Reviews and Scoring

My review system is…a little weird. I really have issues with most scores; they don’t give as much information as most people would like, and they allow for too much gradation for perfectly awful stuff. Scores themselves are often frustrating, but they let me express my general feeling about the album/song/movie/video game/book/pizza despite my mood at the time I write the review. Still, I prefer something a little tighter-knit that has more outlined purposes, and I think it’d be good to share it as a post before I write any “reviews.”

 

My scoring system operates on a simple 1-5 scale, with no half-points, few exceptions, and some pretty basic descriptors. It’s also often a lot harder than what most review sites use, and is based less on “recommendations” and more on my personal evaluation. There’s a lot of gradation even within each score, so the text will always be more informative that the score. Here’s ROUGHLY what each means.

 

5 – A must-experience piece without compromise, either due to incredible ambition or quality. The kind of thing you should expect to see on a best-ever list, even if it’s never as high on the list as you think it should be. 5’s are a rare score, and so I haven’t necessarily given enough fives to give my own examples. Common album examples include Rumours, Thriller, The College Dropout.  Common movies would be Pulp Fiction, All The President’s Men, or Manhattan. And common games would be Uncharted 2, Shadow of the Colossus, or Journey.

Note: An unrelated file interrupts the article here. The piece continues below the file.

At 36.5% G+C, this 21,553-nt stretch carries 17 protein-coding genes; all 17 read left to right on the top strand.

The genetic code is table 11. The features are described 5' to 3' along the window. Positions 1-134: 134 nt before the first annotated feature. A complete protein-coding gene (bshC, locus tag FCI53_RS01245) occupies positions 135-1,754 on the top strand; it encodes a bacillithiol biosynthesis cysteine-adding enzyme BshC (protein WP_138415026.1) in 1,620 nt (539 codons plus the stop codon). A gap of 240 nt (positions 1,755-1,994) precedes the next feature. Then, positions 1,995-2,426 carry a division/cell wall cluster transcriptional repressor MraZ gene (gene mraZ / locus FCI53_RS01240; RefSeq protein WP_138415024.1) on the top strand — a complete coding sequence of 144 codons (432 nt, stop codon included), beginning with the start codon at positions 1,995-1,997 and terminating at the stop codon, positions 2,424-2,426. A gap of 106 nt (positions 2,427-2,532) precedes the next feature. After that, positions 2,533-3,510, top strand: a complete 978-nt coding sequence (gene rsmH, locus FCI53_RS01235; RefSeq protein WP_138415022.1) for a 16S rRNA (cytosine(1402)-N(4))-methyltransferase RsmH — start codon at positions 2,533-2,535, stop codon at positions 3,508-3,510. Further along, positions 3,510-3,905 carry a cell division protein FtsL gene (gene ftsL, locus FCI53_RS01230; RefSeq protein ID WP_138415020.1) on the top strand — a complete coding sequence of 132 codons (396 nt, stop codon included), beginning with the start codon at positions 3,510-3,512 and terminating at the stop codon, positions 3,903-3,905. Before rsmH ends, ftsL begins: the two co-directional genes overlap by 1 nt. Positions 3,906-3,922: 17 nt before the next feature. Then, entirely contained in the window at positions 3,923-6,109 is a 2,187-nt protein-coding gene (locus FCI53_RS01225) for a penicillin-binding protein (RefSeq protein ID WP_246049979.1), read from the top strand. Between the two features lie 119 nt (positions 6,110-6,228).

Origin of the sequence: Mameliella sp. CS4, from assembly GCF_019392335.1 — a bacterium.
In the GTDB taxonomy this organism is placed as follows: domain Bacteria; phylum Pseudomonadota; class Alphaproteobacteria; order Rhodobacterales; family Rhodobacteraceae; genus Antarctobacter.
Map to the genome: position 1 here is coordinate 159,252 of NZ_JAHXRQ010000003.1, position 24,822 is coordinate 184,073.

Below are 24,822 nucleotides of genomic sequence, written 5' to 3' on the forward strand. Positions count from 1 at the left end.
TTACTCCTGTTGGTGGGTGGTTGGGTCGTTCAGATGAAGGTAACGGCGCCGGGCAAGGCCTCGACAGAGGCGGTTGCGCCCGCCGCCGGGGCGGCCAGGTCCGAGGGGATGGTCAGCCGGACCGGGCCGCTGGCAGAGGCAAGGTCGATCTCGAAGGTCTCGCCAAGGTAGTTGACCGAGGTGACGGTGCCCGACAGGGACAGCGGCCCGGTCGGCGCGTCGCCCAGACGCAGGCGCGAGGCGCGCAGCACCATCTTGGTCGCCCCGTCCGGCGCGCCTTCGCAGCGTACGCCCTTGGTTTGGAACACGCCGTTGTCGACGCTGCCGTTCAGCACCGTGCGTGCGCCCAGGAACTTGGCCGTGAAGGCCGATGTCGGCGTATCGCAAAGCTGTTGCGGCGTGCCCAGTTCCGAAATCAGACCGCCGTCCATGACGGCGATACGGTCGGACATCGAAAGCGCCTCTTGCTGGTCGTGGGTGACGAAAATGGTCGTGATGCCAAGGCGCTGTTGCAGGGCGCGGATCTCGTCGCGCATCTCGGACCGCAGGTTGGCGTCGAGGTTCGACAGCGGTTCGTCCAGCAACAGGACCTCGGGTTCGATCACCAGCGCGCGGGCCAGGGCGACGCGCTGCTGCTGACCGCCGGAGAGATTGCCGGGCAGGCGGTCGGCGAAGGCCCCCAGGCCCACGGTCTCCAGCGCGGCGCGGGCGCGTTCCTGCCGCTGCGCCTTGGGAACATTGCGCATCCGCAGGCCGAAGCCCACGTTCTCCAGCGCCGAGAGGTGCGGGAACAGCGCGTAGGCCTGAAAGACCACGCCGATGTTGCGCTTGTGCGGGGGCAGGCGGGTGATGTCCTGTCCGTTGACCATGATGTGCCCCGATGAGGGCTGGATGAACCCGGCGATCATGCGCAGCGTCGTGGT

4 – A quality experience that I think of highly. Though there might be bad songs, frustrating scenes, or a lack of cohesiveness, it’s absolutely commendable; there’s a good chance it’ll be one of the “best of the year.” I gave this score to Frank Ocean’s channel orange, Kendrick Lamar’s good kid m.A.A.d. city, Silver Linings Playbook, and The Secret of Monkey Island.

 

3 – A decent effort. It might be a disappointment, or it might be better than what you expected. “Genre fans” will maybe find it commendable, but in the general scheme, it’s kind of unremarkable. I gave this score to Lamb of God’s 2012 album, Gangster Squad, Sukiyaki Western Django, and Temple Run 2.

 

2 – Uninteresting. It’s usually not totally unpleasant. It’s either a failure to deliver on ambition or a complete lack of ambition whatsoever. At best, this score represents a failed experiment; at worst, it represents something totally polished and totally boring. I gave this score to Maroon 5’s “Overexposed,” Ghost Dog: Way of the Samurai, The Adjustment Bureau, and Half-Inch Heist.

 

1 – On fire. It’s something absolutely without merit. Very, very occasionally, this kind of thing might be “so bad it’s good” (a phenomenon for another day) but it’s really more about being totally dull. I’ve never given one. Examples include Rihanna’s “Birthday Cake” and the film “About Cherry.”

 

I hope that serves as a moderately decent guide to start with. I’ll be writing reviews soon, so this’ll help people understand better. And, of course, some things might read like reviews but not carry a score, and my opinions on a piece may change over time even if the text never does.

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